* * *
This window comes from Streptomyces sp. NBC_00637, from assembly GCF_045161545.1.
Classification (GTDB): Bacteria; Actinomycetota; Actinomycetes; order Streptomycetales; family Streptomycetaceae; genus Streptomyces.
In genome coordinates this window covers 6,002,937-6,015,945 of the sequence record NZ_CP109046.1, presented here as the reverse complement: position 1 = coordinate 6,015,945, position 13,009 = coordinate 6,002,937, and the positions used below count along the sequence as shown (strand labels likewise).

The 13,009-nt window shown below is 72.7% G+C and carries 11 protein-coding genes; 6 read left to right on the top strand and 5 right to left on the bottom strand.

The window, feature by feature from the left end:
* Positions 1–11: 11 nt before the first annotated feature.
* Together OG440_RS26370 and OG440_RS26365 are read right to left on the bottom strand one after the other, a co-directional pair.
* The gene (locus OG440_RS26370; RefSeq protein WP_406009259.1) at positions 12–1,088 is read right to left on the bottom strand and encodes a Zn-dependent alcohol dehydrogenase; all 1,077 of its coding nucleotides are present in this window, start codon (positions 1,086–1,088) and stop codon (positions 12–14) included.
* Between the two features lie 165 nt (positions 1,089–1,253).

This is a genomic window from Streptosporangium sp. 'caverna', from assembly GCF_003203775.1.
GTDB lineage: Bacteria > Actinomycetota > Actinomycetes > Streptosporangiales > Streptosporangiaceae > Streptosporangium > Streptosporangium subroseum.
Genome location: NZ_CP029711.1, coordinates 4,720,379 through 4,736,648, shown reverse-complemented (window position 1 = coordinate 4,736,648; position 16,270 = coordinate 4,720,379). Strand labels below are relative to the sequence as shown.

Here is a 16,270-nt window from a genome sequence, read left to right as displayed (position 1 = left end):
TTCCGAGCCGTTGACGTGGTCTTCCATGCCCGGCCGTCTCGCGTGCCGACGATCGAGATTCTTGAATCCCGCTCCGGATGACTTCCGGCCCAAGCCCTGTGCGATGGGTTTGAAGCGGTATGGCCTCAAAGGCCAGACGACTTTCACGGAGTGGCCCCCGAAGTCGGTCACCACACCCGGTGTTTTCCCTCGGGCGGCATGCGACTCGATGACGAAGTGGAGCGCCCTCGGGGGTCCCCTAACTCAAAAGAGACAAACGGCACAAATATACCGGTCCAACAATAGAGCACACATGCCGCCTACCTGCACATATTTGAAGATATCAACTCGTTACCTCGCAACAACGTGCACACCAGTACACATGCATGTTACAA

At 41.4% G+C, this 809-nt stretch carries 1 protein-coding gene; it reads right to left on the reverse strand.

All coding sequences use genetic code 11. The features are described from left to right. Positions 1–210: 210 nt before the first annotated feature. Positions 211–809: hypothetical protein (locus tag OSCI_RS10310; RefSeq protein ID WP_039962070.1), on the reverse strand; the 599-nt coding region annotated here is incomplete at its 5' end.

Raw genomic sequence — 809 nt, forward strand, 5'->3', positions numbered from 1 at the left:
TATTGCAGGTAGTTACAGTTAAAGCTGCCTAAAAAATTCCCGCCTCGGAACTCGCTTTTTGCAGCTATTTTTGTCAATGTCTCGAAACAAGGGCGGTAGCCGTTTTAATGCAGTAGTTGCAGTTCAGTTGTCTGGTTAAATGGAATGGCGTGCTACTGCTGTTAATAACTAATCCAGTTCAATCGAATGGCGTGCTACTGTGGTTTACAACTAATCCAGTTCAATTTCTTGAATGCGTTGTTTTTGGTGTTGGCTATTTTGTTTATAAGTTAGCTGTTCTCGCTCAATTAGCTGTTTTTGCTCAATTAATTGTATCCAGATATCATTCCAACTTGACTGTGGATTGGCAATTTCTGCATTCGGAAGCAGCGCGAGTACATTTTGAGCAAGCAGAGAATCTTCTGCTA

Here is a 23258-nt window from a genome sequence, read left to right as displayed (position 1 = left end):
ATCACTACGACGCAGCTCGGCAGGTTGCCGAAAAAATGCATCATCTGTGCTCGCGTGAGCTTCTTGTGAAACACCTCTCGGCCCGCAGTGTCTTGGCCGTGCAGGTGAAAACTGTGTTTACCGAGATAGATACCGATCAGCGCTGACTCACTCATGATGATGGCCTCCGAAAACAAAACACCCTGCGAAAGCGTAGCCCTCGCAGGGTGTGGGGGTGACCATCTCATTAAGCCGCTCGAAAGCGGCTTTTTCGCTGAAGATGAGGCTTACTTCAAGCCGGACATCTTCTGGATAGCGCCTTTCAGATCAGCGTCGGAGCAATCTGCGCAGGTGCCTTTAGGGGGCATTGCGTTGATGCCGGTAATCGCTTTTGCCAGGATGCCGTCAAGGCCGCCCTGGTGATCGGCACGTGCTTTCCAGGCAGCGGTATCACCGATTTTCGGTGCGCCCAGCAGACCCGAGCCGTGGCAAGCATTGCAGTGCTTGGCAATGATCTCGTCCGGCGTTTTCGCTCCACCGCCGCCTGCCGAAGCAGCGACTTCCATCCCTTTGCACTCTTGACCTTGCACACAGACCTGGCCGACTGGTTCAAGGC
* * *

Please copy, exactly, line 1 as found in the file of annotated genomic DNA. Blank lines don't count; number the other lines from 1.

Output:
This window comes from Streptomyces sp. NBC_00637, from assembly GCF_045161545.1.